poetry, proza

Mai Venn, Ireland, The Music Stopped, ~* ~ Commentary by Leila Samarrai

 

Thunder rolls from guns were observed,
Mutilated young bodies
Arranged in red locks across the crowded
room,

Shock, dismay and carnage,
Weeping tears mixed with speechless
teens,
Surrounded by extraordinary slaughter,
Bewildered young people, damaged for
life.

Why? That is the question.
Will we ever get answers to this mystery?
Is it a mystery or an event foretold?
What did it all accomplish?

Media hype to drive Europe into
submission.
Did it work?
That is another question.
Who will give us this response?

The grim reaper of death, mingled
amongst them,
Who gathered the bleak harvest of souls.
Newsflash on our radios and televisions,
The world looks on, helpless and
disturbed.

Each country wondering, ‘Will we be
next?’
All feel heart-rending emotion for France.
We express grief with them and for them,
May their loved ones rest in peace.

~* ~ Commentary by Leila Samarrai:

Like Virgil leads Dante through hell, Venn leads the reader through a bloodstained Paris, using strong and convincing poetic images. Through a picturesquely woven artistic structure, the poet has strung together harsh images that create the feeling of the current existence in France and the world. The title, ‘The Music Stopped’, reminds us how we felt when the attacks occurred, and also refers to the massacre during a music concert. The symbol of ‘The Grim Reaper’ is used, reminding us that souls are being gathered as we look on, ‘helpless and disturbed’. The image also reminds us that we do not know who will be next, where the next terrorist attack will occur and who will be killed. The poem ends in an unsettling note of ambiguity and sadness for the victims with the last line ending, ‘May their loved ones rest in peace’.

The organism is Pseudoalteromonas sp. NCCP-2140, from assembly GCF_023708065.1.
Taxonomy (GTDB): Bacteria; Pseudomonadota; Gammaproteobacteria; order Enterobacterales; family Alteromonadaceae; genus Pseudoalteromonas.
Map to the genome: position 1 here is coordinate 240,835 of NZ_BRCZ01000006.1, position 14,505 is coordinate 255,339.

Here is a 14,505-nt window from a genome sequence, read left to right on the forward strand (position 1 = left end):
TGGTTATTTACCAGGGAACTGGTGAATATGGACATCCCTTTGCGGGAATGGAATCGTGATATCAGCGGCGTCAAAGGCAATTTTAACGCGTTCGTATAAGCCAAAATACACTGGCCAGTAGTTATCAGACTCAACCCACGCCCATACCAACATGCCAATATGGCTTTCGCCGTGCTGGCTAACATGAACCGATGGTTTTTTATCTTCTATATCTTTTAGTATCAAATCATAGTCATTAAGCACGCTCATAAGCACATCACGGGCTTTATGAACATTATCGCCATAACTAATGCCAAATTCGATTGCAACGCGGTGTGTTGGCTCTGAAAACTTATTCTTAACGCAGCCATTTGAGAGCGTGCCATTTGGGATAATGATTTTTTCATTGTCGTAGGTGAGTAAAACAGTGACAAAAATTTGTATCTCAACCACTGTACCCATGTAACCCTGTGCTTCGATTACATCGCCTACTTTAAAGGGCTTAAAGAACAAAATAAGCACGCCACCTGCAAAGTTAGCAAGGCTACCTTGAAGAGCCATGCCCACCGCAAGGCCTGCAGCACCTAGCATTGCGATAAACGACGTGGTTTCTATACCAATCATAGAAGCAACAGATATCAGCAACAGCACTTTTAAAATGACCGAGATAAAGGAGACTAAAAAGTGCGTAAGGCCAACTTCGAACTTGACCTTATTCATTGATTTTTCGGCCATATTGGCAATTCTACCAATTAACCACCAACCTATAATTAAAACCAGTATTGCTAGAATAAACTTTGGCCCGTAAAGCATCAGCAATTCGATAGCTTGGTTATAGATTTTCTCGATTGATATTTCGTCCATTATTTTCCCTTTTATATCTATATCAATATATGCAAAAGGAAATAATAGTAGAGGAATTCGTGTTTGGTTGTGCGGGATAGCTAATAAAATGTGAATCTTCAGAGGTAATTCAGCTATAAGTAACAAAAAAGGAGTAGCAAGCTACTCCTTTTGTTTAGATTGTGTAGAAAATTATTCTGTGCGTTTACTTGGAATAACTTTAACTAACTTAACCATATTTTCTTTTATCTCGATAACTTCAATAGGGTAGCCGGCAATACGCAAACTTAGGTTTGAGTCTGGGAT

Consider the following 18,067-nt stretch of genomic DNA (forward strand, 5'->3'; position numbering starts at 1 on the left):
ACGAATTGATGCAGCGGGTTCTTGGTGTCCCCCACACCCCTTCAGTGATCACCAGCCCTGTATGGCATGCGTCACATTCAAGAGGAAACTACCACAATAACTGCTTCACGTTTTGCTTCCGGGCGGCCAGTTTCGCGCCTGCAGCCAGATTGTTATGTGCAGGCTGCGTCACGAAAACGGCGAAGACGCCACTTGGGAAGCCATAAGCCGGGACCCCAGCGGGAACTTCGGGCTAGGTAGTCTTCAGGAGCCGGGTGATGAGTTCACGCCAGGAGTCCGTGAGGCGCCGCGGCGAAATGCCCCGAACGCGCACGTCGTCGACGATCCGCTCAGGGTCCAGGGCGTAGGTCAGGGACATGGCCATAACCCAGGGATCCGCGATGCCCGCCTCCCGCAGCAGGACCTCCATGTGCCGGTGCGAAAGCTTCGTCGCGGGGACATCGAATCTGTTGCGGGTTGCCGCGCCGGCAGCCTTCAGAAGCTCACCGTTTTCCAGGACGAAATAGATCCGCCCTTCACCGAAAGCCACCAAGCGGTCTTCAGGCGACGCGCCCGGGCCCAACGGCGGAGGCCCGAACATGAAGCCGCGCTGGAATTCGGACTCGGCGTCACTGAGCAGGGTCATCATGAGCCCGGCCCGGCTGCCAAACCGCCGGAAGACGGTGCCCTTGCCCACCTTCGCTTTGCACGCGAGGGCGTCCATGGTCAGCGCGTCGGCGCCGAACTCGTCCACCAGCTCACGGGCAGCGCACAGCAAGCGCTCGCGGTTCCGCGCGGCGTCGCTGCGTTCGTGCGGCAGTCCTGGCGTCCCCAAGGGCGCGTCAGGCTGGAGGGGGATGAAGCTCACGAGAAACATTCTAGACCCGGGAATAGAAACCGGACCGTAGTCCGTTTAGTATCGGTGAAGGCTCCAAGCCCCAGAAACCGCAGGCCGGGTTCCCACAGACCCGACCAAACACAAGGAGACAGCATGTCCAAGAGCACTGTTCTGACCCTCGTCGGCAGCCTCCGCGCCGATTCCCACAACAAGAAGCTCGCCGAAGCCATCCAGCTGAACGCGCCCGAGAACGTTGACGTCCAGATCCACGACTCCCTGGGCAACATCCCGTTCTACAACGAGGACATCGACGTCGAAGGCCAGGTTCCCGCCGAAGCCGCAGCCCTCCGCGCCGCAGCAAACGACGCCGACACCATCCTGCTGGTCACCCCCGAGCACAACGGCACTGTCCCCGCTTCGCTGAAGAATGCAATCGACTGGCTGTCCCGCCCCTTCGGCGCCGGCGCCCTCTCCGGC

Frosini, Fabrizio. POETRY AGAINST TERROR (Kindle Locations 2789-2796). Fabrizio Frosini.

 

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poetry, proza

Douglas Stewart, USA Mourning, Marchons, ~* ~ Commentary by Leila Samarrai

Douglas Stewart, USA
Mourning, Marchons

Arms they hid beneath their cloaks,
Intent beneath facades of peace,
And fixed their paths toward Montrouge,
A concert, and 130 dead Parisians,
a City Mourning, Marchons.

The City of Light knew then its friends,
they
Rallied from the clovered corners of the planet,
The tears of auld allies and former colonies glisten,
Late enemies stood next to Marianne,
hands clasped in
Mourning, Marchons.

Current adversaries promise support,
old friends
Pledge support and, as 70 years ago, is
Paris Burning?
NO!
The City of Light lifts her torch,
Marianne sings,
Her standards of law and justice remain t
he same. Even in Mourning, Marchons!

~* ~ Commentary by Leila Samarrai:

The poem, ‘Mourning Marchons’, has the character of an anthem as it invokes archetypal images of France to condemn terrorism and to celebrate the best aspects of a country dedicated to liberty. The term ‘Marchons’, references ‘Le Marseillaise’, the national anthem of France, and reminds us all to never give up or despair despite great hardship. The poem opens, in the first stanza, reminding us of the human beings who were murdered by terrorists in Paris. The poet brings ‘Marianne’, an allegory of liberty and reason and a portrayal of the Goddess of Liberty, to life, and reminds us of the famous image by Eugene Delačrois, where Freedom leads the people (” La Liberté guidant le peuple”), conjuring up feelings of power, freedom and victory. The poet calls on the ‘/ marching, even in mourning /’, evoking the final victory of freedom and justice over pain and death. This poem reminds us that despite all that has been lost and is being mourned, France will never change: ‘/ her standards of law and justice /’ will prevail.

Frosini, Fabrizio. POETRY AGAINST TERROR (Kindle Locations 2593-2598). Fabrizio Frosini.

 

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